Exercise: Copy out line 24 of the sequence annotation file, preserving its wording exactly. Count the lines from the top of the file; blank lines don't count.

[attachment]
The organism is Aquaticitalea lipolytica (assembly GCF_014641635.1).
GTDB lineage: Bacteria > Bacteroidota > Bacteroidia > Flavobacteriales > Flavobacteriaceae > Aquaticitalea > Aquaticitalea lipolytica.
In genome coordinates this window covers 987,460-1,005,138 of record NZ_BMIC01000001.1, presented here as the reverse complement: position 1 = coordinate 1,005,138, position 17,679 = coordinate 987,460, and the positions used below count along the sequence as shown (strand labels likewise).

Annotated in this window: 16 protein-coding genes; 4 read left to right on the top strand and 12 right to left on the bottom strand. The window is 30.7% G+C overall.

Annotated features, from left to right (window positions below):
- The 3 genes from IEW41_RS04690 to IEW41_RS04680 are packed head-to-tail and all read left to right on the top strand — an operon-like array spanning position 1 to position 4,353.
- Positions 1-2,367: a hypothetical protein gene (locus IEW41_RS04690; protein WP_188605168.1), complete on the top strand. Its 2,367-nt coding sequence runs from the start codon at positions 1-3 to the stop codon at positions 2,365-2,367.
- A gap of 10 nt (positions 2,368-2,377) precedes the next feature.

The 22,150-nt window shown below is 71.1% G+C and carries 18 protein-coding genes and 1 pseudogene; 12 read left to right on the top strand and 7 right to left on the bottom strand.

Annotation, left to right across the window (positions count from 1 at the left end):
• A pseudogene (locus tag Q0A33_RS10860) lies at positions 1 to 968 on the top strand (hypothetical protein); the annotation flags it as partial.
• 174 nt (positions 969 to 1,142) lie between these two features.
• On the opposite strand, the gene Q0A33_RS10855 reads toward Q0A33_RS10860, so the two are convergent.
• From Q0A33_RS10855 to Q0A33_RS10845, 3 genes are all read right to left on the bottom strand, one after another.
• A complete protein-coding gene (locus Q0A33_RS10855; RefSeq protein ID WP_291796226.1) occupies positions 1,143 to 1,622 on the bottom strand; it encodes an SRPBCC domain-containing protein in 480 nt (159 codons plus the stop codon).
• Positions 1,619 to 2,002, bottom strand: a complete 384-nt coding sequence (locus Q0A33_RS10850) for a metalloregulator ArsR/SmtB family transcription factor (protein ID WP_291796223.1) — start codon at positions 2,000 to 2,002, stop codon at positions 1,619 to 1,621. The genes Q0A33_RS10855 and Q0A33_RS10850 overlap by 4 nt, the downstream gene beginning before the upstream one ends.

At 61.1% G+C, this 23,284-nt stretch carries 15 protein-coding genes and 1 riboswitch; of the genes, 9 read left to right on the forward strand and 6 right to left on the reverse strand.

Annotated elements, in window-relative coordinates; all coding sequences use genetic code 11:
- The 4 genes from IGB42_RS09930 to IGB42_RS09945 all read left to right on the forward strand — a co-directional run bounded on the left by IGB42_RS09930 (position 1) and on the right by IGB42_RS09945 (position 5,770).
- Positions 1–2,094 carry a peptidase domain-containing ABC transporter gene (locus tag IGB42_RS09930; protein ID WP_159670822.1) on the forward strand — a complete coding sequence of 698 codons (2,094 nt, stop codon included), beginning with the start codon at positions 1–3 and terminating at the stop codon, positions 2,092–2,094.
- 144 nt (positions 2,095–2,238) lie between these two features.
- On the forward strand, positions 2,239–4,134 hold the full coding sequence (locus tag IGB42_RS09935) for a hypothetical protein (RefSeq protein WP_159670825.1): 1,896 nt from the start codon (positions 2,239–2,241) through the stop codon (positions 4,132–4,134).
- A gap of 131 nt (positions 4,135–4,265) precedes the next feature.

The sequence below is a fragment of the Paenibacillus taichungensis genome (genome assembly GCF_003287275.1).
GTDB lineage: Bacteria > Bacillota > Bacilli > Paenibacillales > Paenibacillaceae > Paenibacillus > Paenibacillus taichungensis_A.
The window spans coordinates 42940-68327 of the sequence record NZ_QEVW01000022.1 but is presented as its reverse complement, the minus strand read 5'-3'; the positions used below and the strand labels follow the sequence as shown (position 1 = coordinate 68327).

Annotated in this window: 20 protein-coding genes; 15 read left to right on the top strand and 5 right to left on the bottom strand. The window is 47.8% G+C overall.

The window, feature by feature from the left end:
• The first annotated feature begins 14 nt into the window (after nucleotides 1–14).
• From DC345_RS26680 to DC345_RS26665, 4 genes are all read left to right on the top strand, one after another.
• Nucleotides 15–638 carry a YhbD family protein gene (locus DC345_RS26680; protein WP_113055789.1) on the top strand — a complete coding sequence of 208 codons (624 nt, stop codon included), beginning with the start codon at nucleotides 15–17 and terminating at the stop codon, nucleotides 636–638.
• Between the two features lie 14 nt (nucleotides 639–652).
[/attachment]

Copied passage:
The sequence below is a fragment of the Paenibacillus taichungensis genome (genome assembly GCF_003287275.1).